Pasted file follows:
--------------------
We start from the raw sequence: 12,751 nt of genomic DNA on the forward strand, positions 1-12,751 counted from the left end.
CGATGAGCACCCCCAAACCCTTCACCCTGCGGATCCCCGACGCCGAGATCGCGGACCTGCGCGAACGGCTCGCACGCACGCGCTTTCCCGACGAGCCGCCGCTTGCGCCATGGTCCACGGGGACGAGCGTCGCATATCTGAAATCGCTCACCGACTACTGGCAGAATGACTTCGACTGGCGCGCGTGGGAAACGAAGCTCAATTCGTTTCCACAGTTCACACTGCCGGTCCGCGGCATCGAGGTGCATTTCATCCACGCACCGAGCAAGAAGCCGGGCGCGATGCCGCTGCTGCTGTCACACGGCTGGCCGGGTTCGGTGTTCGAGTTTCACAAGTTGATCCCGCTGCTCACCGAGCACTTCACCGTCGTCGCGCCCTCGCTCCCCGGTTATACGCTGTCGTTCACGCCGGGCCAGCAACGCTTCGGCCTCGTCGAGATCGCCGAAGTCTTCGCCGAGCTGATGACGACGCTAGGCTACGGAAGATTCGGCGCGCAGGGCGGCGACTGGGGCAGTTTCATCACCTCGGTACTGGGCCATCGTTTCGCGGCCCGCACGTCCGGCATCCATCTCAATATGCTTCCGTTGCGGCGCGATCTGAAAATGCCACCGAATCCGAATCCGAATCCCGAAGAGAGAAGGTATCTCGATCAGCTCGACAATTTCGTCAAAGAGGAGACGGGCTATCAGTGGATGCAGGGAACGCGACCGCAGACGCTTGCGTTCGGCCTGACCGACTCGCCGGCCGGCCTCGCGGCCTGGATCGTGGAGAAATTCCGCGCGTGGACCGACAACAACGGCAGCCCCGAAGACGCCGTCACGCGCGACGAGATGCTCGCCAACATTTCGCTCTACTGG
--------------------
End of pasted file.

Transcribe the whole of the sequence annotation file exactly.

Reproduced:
We start from the raw sequence: 12,751 nt of genomic DNA on the forward strand, positions 1-12,751 counted from the left end.
CGATGAGCACCCCCAAACCCTTCACCCTGCGGATCCCCGACGCCGAGATCGCGGACCTGCGCGAACGGCTCGCACGCACGCGCTTTCCCGACGAGCCGCCGCTTGCGCCATGGTCCACGGGGACGAGCGTCGCATATCTGAAATCGCTCACCGACTACTGGCAGAATGACTTCGACTGGCGCGCGTGGGAAACGAAGCTCAATTCGTTTCCACAGTTCACACTGCCGGTCCGCGGCATCGAGGTGCATTTCATCCACGCACCGAGCAAGAAGCCGGGCGCGATGCCGCTGCTGCTGTCACACGGCTGGCCGGGTTCGGTGTTCGAGTTTCACAAGTTGATCCCGCTGCTCACCGAGCACTTCACCGTCGTCGCGCCCTCGCTCCCCGGTTATACGCTGTCGTTCACGCCGGGCCAGCAACGCTTCGGCCTCGTCGAGATCGCCGAAGTCTTCGCCGAGCTGATGACGACGCTAGGCTACGGAAGATTCGGCGCGCAGGGCGGCGACTGGGGCAGTTTCATCACCTCGGTACTGGGCCATCGTTTCGCGGCCCGCACGTCCGGCATCCATCTCAATATGCTTCCGTTGCGGCGCGATCTGAAAATGCCACCGAATCCGAATCCGAATCCCGAAGAGAGAAGGTATCTCGATCAGCTCGACAATTTCGTCAAAGAGGAGACGGGCTATCAGTGGATGCAGGGAACGCGACCGCAGACGCTTGCGTTCGGCCTGACCGACTCGCCGGCCGGCCTCGCGGCCTGGATCGTGGAGAAATTCCGCGCGTGGACCGACAACAACGGCAGCCCCGAAGACGCCGTCACGCGCGACGAGATGCTCGCCAACATTTCGCTCTACTGG